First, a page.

1 - "Surface 3 runs full 64-bit Windows 8.1 and will be available with Windows Pro for business customers. "

    2 - "the pen will be sold separately and it will now be available in colors — silver, blue, red and black."

    3 - 10hs playing video, which should be around the same of the T100

    More info:

    This is Cherry Trail, I need to see benchmarks first but I think that this device will fit my needs better than my T100. Yes, it will be more expensive than the T100 was at launch or the T100 chi now, but, it has better screen (1920x1280 is 3:2), better build quality (magnesium body), better SoC, more memory and and more storage.
  • Gunbuster - Tuesday, March 31, 2015 - link

    WiFi from the Atom chip. Thank the lord! Bye bye Avastar buggy WiFi/Bluetooth
  • chizow - Tuesday, March 31, 2015 - link

    Branding/iteration as Surface 3 also corroborates rumors Microsoft won't change the # designation of the Pro, will most likely just be UEFI and under the hood changes (updated CPU/platform and maybe a Core M option or two).

    Makes sense as their Surface line has finally hit primetime and critical acclaim with the 3 designation, I think this non-Pro version will also be popular but I think it would've done better if all models fell clearly under the $500 price point ($400 and $500 for the 64/128 respectively).
  • jjj - Tuesday, March 31, 2015 - link

    300$ would be ok for anyone that needs a Windows tablet (hard to see a reason though) or a netbook (except the keyboard is absurdly priced).
    But the worst thing is that this product has to reason to exist. Everybody wants to earn billions without working for it at all.They are just releasing random garbage and hope consumers are stupid enough to buy it.
    What have they done to make this product stand out in any way at all? Why make it?Why would anyone buy it?
    Same uninspired kickstand, same photo frame design,same puke inducing UI...
    Last year Microsoft spent 11.4 billions on R&D (Apple spent 6 billions), they could have spend 2 cents on this thing to create something relevant but they can't be bothered , just like pretty much everybody else, to make an effort.
    This sector is supposed to make the impossible possible and that requires work and the will to get there. We are very lucky that chip makers are not behaving like this and they still try.
  • Gunbuster - Tuesday, March 31, 2015 - link

    This is great for Enterprise customers. Not every work drone needs the power of a SP3, but they do need full X86 functionality.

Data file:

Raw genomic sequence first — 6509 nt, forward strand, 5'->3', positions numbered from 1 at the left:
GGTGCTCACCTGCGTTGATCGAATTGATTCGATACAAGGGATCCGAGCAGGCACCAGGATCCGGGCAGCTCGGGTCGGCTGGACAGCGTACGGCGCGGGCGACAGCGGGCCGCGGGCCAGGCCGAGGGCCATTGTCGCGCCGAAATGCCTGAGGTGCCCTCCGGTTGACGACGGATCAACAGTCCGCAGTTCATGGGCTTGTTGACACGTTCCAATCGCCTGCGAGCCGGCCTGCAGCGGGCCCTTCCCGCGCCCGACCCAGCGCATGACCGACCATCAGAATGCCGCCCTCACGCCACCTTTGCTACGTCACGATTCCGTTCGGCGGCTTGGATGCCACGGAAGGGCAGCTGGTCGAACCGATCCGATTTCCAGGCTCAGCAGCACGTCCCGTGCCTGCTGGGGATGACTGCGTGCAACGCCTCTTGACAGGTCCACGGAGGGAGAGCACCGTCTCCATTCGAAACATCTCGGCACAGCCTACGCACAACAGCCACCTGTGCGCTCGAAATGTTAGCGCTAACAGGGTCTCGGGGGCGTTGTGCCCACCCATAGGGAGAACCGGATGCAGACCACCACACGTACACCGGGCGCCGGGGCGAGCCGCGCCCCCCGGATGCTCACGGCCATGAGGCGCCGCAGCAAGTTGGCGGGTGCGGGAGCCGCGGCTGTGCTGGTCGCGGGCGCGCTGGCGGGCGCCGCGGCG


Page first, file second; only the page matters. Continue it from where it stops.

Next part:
Just because it's not for you does not mean it's not meeting a need.
  • Impulses - Tuesday, March 31, 2015 - link

    I've been waiting years for someone to make a higher end or premium Atom hybrid, the whole RT detour delayed this on MS' part but I'm glad they finally got there. I think it's brilliant, maybe step outside your bubble for a bit...
  • Drumsticks - Tuesday, March 31, 2015 - link

    I mean, given the profit, at the already premium price, the SP3 is pulling, I assume Microsoft doesn't mind too much...

    I definitely see a reason for the S3 to exist. I have at least five friends who held off on a SP3 that they loved because it was too expensive. While anecdotal evidence goes only so far, I imagine I'm not alone. That, plus it being the only affordable stylus enabled PC - I think it'll do pretty well.
  • chizow - Tuesday, March 31, 2015 - link

    Surface is actually a great form factor and solution that addresses the problem the tablet market has been facing for years: functionality beyond simple content consumption.

    The Surface line is important because it does the best job of bridging full Windows x86 (and all legacy programs/apps that entails) with the form factor and portability of a tablet with the best *INPUT* options for a tablet, while also giving the option for a competent laptop experience.

    So while you may not have a use for it, business/enterprise users, students, artists/architects all find it is the best tool for the job and certainly better than any other tablet option on the market.